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Simtel (sometimes called Simtelnet, originally SIMTEL20) was an important long-running archive of freeware and shareware for various operating systems.

The Simtel archive had significant ties to the history of several operating systems: it was in turn a major repository for CP/M, MS-DOS, Microsoft Windows and FreeBSD. The archive was hosted initially on the MIT-MC PDP-10 running the Incompatible Timesharing System,[1] then TOPS-20, then FreeBSD servers, with archive distributor Walnut Creek CDROM helping fund FreeBSD development.[citation needed] It began as an early mailing list, then was hosted on the ARPANET, and finally the fully open Internet.

The service was shut down on March 15, 2013.[2]


Simtel originated as SIMTEL20, a software archive started by Keith Petersen in 1979 while living in Royal Oak, Michigan. The original archive consisted of CP/M software for early 8080-based microcomputers. The software was hosted on a PDP-10 at MIT that also ran a CP/M mailing list to which Petersen subscribed.

When access to the particular MIT computer was removed in 1983, fellow CP/M enthusiast Frank Wancho, then an employee at the White Sands Missile Range, arranged for the archive to be hosted on a DECSYSTEM-20 computer with ARPANET access, accessible via FTP at, later known as[3] At this time, Simtel began archiving MS-DOS software in addition to its archive of CP/M software. Over time, the SIMTEL20 archive added software for other operating systems, user groups and various programming languages, including the Ada Software Repository, the CP/M User's Group, PC/Blue, SIG/M(icros), and the Unix/C collections.[3] In 1991, Walnut Creek CDROM was founded by Robert A. Bruce, which helped distribute the Simtel archive on CD-ROM discs for those not wishing, or unable,[4] to access the archive online.[5]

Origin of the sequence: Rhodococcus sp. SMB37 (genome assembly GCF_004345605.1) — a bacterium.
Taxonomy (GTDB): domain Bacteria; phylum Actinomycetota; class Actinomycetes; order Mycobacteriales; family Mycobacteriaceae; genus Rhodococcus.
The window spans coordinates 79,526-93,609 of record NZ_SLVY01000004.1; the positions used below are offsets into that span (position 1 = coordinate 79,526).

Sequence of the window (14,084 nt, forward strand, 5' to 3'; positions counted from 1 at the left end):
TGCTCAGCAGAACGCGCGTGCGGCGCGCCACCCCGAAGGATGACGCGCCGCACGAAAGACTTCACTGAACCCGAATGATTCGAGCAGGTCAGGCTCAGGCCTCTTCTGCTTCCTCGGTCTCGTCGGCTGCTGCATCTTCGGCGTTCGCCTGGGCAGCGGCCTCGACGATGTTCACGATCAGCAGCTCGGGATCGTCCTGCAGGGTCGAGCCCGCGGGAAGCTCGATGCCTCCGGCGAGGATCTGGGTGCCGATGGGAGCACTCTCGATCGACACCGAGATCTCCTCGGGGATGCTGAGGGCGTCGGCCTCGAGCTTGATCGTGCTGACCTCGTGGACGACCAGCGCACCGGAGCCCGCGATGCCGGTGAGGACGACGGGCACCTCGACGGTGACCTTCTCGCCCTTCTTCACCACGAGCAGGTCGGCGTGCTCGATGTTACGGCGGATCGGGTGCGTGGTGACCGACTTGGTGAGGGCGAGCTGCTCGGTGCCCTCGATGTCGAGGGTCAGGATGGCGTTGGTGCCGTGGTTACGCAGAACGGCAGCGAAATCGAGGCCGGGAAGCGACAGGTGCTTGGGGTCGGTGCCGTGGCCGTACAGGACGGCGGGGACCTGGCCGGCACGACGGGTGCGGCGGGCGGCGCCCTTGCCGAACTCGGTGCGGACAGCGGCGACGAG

In 1993, the SIMTEL20 archive at White Sands Missile Range was shut down due to budget constraints.[citation needed] From 1993 on, the Walnut Creek CDROM FTP server and (later on) Web site became the focal point for online Simtel access. For much of its life the Web site and primary mirrors were located at,, and at Oakland University.

In July 1998, the Simtel FTP server set a record for overall traffic with a total transfer amount of 417 GB of data in one day.[6][7] In May 1999, the Simtel FTP server surpassed its own record by transferring, in one day, a total of 873 GB.[8] In the same year it served 10,000 clients at a time, showing that the C10k problem was tractable on contemporary systems.[9]

Due to a mirror licensing dispute situation with Coast to Coast Telecommunications in 1995 (now Allegiance Telecom, part of XO Communications), archive maintainer Keith Petersen left his employment with CCT and moved on to Walnut Creek CDROM.[citation needed]

In October 1999, Digital River purchased Simtel from Walnut Creek CDROM for US$1.0 million and 143,885 shares of common stock.[10] Mr. Petersen contracted with Digital River, along with small business owner and son Kurt Petersen of Petersen Business Management, to manage the Simtel collections and continued to do so until January 15, 2001.[11] The service was shut down on March 15, 2013.[2] Some mirrors may still be available.[citation needed]


  1. ^ "New Service Available!". Usenet. 1983-09-04.
  2. ^ a b "Simtel Web Site". Digital River. Archived from the original on 2013-03-05.
  3. ^ a b "THE STORY OF SIMTEL20". Coalition for Networked Information. 2013-08-22. Retrieved 2020-05-18.
  4. ^ Internet access was largely restricted to academia, military and large corporations at this time
  6. ^ "CRL Network Services Carries the Traffic of the Record Breaking Walnut Creek CDROM FTP Site". Charles River Laboratories. 1998-07-30. Archived from the original on 1999-05-02.
  7. ^ "FreeBSD News". Archived from the original on 2008-09-19.
  8. ^ "INTERNET'S BUSIEST SOFTWARE ARCHIVE REACHES NEW DOWNLOAD MILESTONE". 1999-05-26. Archived from the original on 2001-04-17.
  9. ^ Dan Kegel (1999). "The C10K problem". Archived from the original on 2020-05-12.
  10. ^ S. Housley (November 2004). "Digital River Purchase Prices". Retrieved 2020-05-18.
  11. ^ "Petersen contract terminated by Digital River". 2006-12-18. Retrieved 2020-05-18. On January 15, 2001, Digital River, Inc. [...] terminated its contract with Petersen Data Management [...], due to lack of funding.

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